What direction do you see this research field moving in and what do you imagine will be the next big breakthrough?
There is a general consensus that dietary habits and foods are key drivers for the maintenance of health through life. However, a lot of research is still needed to provide science-based knowledge on which we will be able to refine dietary recommendations regarding some specific foods or food components, to design foods targeting specific groups of population and thereby evolve towards the development of personalized nutrition.
Reaching this goal implies the development of more and more multidisciplinary research associating food scientists, microbiologists, physiologists and nutritionists, together with the use of breakthrough technologies (omics and computational) for a full characterisation of the complexity of the interactions between foods and human health. Completing this challenge will not be an easy task but so exciting for a new generation of researchers who will provide sound science that will lead undoubtedly to significant and concrete innovations in the field of foods, health and well-being.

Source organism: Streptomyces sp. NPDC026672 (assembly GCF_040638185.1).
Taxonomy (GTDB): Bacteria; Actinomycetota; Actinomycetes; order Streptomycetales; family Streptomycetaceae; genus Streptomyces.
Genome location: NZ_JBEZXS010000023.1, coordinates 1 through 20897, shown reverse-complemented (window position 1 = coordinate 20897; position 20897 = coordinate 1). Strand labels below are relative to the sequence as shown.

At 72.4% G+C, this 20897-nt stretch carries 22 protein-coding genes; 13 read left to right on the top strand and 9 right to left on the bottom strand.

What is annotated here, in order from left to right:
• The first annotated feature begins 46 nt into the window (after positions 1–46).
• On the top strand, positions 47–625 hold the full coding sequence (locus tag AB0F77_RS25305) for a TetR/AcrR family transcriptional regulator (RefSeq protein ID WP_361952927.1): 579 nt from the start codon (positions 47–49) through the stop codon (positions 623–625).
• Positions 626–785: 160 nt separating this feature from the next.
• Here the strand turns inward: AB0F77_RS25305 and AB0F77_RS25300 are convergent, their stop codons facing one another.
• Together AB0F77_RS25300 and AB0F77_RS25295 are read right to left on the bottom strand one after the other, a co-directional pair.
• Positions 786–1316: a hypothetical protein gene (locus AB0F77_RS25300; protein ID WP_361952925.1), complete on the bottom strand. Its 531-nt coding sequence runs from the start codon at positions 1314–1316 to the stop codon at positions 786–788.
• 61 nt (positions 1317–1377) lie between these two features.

Can you select one paper from 2017 in Food & Function that stood out from the crowd?
Rather than selecting among several hundred publications, one paper standing out from the crowd in 2017, I’d like to underline my interest for several in-depth reviews, published in regular issues or in themed collections, that provided both expert and non-expert scientists a comprehensive overview on a diversity of topics, ranging from peptides and human health, fate in the body and health properties of phenolic compounds, food structures and perception, microalgae and functional foods, and so forth. Regarding full papers reporting primary research, I noticed the growing number of papers considering the role of gut microbiota in the conversion, metabolism and health effects of foods or the ability of foods/components to shape microbiota with potential health impacts at the intestinal or systemic levels. This complex crosstalk between foods, microbiota and health deserves further investigations and will probably constitutes another hot topic of research in the coming years.
Once again, we’d like to congratulate Christine on her new role and we look forward to her term as Editor-in-Chief.